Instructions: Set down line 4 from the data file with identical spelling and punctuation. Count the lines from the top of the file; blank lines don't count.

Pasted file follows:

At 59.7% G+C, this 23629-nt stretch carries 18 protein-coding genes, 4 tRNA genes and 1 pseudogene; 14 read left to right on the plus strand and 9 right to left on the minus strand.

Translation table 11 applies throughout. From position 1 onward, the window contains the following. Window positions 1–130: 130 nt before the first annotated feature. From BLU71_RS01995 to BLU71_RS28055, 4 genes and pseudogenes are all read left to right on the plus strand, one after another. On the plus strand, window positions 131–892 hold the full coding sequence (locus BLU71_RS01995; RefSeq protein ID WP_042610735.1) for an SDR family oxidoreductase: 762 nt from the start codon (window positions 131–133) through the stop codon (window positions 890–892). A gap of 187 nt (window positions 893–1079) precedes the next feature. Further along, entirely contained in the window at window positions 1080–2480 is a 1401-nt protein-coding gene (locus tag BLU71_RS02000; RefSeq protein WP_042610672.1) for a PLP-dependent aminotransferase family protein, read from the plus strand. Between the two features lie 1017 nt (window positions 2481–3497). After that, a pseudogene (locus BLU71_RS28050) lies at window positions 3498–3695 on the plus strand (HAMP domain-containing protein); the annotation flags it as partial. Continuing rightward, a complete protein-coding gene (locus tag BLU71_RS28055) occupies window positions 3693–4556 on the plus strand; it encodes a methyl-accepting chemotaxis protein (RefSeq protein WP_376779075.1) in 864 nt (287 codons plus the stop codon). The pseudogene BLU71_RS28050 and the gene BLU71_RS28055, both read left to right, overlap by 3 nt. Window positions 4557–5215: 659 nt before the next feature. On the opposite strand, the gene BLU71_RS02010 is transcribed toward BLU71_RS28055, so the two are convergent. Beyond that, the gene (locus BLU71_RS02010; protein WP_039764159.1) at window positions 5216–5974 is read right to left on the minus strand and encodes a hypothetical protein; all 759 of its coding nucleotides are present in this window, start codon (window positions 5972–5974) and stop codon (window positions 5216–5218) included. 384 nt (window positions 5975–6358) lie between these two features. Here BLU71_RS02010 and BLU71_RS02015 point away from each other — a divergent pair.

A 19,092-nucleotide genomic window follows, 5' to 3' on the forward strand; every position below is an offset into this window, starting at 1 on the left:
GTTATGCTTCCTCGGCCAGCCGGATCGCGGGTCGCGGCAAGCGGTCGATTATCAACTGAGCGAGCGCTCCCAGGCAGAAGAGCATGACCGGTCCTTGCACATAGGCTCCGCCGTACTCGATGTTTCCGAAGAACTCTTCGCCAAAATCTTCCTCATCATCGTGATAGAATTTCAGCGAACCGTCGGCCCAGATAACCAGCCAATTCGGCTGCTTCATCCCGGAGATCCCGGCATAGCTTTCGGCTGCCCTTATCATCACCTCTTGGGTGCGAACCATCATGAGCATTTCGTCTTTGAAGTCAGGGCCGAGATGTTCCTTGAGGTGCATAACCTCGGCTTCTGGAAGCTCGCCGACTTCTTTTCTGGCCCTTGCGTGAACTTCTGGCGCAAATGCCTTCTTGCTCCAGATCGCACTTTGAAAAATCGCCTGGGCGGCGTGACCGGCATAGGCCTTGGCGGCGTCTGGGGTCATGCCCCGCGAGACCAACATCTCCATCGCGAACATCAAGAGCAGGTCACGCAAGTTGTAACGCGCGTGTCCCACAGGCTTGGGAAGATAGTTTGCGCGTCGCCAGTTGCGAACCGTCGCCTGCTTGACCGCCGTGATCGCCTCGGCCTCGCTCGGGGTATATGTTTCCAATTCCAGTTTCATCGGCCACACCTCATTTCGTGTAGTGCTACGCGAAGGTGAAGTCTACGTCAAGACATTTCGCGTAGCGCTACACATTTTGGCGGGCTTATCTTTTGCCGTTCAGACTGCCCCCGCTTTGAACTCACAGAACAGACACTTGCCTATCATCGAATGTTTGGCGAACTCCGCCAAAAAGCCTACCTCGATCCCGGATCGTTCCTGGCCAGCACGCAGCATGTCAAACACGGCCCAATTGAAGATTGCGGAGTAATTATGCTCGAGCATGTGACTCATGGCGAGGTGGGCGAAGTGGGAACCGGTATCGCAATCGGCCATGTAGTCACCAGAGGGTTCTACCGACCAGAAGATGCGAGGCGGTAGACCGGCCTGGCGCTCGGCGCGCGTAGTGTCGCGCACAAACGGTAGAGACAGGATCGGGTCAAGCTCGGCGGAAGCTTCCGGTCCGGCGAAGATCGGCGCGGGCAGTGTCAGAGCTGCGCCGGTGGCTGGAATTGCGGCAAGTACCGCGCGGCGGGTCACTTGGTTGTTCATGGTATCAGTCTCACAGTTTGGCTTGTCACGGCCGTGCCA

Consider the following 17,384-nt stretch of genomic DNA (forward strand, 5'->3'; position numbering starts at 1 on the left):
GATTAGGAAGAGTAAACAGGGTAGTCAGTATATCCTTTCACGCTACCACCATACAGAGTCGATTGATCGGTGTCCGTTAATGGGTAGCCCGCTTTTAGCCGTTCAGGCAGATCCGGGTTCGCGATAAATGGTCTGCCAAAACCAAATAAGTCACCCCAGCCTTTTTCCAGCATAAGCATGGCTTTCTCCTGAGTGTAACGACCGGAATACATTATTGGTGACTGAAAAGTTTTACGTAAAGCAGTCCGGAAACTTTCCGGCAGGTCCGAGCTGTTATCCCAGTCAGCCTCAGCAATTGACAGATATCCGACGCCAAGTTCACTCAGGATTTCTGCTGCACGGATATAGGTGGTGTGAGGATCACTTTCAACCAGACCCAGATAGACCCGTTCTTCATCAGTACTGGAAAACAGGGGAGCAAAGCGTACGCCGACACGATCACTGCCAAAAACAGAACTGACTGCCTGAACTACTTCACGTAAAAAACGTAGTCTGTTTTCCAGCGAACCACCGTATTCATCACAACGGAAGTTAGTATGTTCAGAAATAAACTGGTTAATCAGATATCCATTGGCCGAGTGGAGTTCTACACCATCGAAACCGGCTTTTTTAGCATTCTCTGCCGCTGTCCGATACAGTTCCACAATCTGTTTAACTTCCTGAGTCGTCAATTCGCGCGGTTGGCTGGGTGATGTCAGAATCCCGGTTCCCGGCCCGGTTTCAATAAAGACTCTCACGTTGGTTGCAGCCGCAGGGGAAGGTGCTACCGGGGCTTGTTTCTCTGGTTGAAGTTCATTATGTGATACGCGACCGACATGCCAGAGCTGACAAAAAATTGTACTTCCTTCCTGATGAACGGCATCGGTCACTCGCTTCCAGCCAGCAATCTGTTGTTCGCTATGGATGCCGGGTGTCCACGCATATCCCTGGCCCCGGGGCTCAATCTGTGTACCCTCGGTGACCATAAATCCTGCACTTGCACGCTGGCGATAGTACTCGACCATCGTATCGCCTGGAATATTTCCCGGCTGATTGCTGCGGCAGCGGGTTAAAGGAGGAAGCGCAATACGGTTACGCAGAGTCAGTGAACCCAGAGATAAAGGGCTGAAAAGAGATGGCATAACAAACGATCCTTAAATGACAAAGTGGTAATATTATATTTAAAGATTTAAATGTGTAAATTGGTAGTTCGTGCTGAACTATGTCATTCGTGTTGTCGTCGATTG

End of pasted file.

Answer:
GTTATGCTTCCTCGGCCAGCCGGATCGCGGGTCGCGGCAAGCGGTCGATTATCAACTGAGCGAGCGCTCCCAGGCAGAAGAGCATGACCGGTCCTTGCACATAGGCTCCGCCGTACTCGATGTTTCCGAAGAACTCTTCGCCAAAATCTTCCTCATCATCGTGATAGAATTTCAGCGAACCGTCGGCCCAGATAACCAGCCAATTCGGCTGCTTCATCCCGGAGATCCCGGCATAGCTTTCGGCTGCCCTTATCATCACCTCTTGGGTGCGAACCATCATGAGCATTTCGTCTTTGAAGTCAGGGCCGAGATGTTCCTTGAGGTGCATAACCTCGGCTTCTGGAAGCTCGCCGACTTCTTTTCTGGCCCTTGCGTGAACTTCTGGCGCAAATGCCTTCTTGCTCCAGATCGCACTTTGAAAAATCGCCTGGGCGGCGTGACCGGCATAGGCCTTGGCGGCGTCTGGGGTCATGCCCCGCGAGACCAACATCTCCATCGCGAACATCAAGAGCAGGTCACGCAAGTTGTAACGCGCGTGTCCCACAGGCTTGGGAAGATAGTTTGCGCGTCGCCAGTTGCGAACCGTCGCCTGCTTGACCGCCGTGATCGCCTCGGCCTCGCTCGGGGTATATGTTTCCAATTCCAGTTTCATCGGCCACACCTCATTTCGTGTAGTGCTACGCGAAGGTGAAGTCTACGTCAAGACATTTCGCGTAGCGCTACACATTTTGGCGGGCTTATCTTTTGCCGTTCAGACTGCCCCCGCTTTGAACTCACAGAACAGACACTTGCCTATCATCGAATGTTTGGCGAACTCCGCCAAAAAGCCTACCTCGATCCCGGATCGTTCCTGGCCAGCACGCAGCATGTCAAACACGGCCCAATTGAAGATTGCGGAGTAATTATGCTCGAGCATGTGACTCATGGCGAGGTGGGCGAAGTGGGAACCGGTATCGCAATCGGCCATGTAGTCACCAGAGGGTTCTACCGACCAGAAGATGCGAGGCGGTAGACCGGCCTGGCGCTCGGCGCGCGTAGTGTCGCGCACAAACGGTAGAGACAGGATCGGGTCAAGCTCGGCGGAAGCTTCCGGTCCGGCGAAGATCGGCGCGGGCAGTGTCAGAGCTGCGCCGGTGGCTGGAATTGCGGCAAGTACCGCGCGGCGGGTCACTTGGTTGTTCATGGTATCAGTCTCACAGTTTGGCTTGTCACGGCCGTGCCA